UK HealthCare

UK Becomes First Center in the Country to Open Total Cancer Care Protocol to Pediatric Patients

As part of ORIEN, patients who agree to participate will be followed under the Total Cancer Care protocol.

LEXINGTON, Ky. (May 13, 2019)UK HealthCare recently opened the Oncology Research Information Exchange Network’s (ORIEN) Total Cancer Care Protocol to pediatric patients, becoming the first cancer program in the country to do so.

ORIEN is an alliance of 19 major cancer centers that shares information to allow its members to push forward evidence-based cancer care to patients. In 2017, the University of Kentucky Markey Cancer Center joined the network; just a year later, Markey hit a milestone of enrolling more than 1,000 patients, placing it in the top third of the consortium in terms of accrual rate.

ORIEN members follow the Total Cancer Care® Protocol, operated by M2Gen, a for-profit subsidiary of the Moffitt Cancer Center in Tampa, Florida. Total Cancer Care is a unique approach to studying patients throughout their lifetime and provides a standard system for tracking patients’ molecular, clinical and epidemiological data. This gives clinicians and researchers access to a searchable, growing database of medical information from respected peers that can help them match patients to targeted treatments.

Up to 10 percent of all pediatric cancer patients have inherited a genetic mutation that places them at a higher lifetime cancer risk.  Without genetic testing, it’s difficult to know which patients are affected. Because Total Cancer Care follows patients throughout their life, it allows researchers to anticipate trends or changes in the patient’s disease, and to have patients worked up and ready to immediately enroll in appropriate clinical trials as they become available. It will also help predict which patients may need additional cancer screenings that fall outside of standard national recommendations.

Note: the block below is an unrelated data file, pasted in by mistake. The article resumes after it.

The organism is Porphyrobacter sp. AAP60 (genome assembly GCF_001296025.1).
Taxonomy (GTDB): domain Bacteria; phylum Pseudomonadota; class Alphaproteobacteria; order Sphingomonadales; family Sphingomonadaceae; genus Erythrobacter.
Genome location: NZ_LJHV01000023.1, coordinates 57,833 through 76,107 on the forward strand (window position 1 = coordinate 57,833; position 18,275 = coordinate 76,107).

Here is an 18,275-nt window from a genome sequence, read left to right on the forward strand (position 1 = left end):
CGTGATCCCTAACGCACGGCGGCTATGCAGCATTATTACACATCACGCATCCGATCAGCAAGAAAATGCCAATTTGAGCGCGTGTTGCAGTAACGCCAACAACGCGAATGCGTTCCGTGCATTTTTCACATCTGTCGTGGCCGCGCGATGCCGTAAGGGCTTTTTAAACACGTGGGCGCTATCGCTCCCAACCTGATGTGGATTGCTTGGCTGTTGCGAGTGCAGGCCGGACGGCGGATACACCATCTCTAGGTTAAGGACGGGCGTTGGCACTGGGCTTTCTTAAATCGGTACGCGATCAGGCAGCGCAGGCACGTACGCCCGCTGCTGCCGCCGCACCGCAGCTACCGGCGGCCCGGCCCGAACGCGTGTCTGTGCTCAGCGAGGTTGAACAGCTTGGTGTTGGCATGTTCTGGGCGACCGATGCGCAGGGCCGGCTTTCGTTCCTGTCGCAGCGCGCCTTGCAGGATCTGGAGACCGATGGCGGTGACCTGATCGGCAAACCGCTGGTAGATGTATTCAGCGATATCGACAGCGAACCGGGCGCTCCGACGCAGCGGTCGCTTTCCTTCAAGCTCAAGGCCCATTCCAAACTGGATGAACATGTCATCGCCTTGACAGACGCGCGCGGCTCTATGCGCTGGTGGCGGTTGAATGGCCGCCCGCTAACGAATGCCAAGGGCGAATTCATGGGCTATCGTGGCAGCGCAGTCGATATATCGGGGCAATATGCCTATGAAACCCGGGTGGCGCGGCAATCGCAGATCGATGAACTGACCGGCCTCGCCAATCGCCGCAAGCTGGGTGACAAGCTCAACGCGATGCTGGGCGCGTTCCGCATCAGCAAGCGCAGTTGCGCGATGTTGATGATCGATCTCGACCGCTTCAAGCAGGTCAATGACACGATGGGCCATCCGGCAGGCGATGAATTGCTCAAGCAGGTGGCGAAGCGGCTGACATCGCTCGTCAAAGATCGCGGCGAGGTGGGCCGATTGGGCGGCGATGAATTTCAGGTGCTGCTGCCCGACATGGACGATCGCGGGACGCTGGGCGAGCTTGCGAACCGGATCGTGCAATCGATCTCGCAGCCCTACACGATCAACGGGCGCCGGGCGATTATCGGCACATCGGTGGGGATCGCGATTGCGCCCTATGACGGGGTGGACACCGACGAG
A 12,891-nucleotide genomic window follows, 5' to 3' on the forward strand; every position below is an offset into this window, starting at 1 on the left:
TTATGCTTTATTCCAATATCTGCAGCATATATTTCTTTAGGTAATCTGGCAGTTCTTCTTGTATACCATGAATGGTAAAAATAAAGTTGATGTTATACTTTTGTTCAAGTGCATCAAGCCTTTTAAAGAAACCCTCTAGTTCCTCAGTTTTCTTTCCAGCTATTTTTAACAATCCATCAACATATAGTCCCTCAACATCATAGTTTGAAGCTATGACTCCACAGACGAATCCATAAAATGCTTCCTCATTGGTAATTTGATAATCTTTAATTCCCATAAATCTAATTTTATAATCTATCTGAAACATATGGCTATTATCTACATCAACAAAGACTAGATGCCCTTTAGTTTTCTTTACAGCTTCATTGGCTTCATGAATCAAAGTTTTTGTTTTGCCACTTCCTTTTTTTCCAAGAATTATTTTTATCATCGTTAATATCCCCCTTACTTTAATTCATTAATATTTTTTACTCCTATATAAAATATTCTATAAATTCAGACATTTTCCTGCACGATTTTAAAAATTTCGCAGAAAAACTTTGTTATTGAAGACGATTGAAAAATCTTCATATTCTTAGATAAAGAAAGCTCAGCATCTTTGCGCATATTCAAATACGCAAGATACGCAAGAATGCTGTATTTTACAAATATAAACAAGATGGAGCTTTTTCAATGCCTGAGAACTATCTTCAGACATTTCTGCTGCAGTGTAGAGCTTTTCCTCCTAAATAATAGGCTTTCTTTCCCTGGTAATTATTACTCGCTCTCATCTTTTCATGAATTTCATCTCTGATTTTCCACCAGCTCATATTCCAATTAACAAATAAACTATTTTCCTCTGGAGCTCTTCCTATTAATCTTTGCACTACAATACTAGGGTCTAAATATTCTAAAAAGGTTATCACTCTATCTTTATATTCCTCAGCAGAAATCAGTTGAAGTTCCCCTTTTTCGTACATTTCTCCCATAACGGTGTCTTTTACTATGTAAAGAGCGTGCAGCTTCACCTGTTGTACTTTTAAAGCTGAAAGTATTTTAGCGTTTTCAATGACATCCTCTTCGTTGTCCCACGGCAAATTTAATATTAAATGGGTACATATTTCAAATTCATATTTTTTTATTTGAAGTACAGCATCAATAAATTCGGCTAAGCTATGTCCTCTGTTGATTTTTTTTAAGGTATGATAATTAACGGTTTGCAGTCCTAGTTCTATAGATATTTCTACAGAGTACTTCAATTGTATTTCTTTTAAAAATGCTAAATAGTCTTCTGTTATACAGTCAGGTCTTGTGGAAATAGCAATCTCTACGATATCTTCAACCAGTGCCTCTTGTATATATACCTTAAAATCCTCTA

“Identifying an inherited cancer syndrome is critical not only for the immediate cancer care of our patients, but also because they should be carefully followed after their cancer treatment ends to monitor and catch any subsequent problems early,” said Dr. John D’Orazio, interim chief of the UK Department of Pediatric Hematology/Oncology. “Their management requires a multidisciplinary and long-term approach, and the opportunities provided by the ORIEN Total Cancer Care study allow us to offer this to our patients.” 

D’Orazio notes that this issue is especially critical to the patients who are treated in UK HealthCare’s Adolescent and Young Adult (AYA) Oncology program, which covers the 15-29 year-old age group.

“There are important genetic implications to these patients, as well as their family members including siblings, parents and their own children,” D’Orazio said.

At UK, pediatric patients may receive treatment through Kentucky Children’s Hospital and/or the UK Markey Cancer Center. Patients can be eligible for Total Cancer Care from birth onward, if they have been diagnosed with cancer or at risk for cancer, and if they are willing to participate in research and share information.

The University of Kentucky is increasingly the first choice for students, faculty and staff to pursue their passions and their professional goals. In the last two years, Forbes has named UK among the best employers for diversity and INSIGHT into Diversity recognized us as a Diversity Champion two years running. UK is ranked among the top 30 campuses in the nation for LGBTQ* inclusion and safety. The Chronicle of Higher Education judged us a “Great College to Work for,”  and UK is among only 22 universities in the country on Forbes' list of "America's Best Employers."  We are ranked among the top 10 percent of public institutions for research expenditures — a tangible symbol of our breadth and depth as a university focused on discovery that changes lives and communities. And our patients know and appreciate the fact that UK HealthCare has been named the state’s top hospital for three straight years. Accolades and honors are great. But they are more important for what they represent: the idea that creating a community of belonging and commitment to excellence is how we honor our mission to be not simply the University of Kentucky, but the University for Kentucky.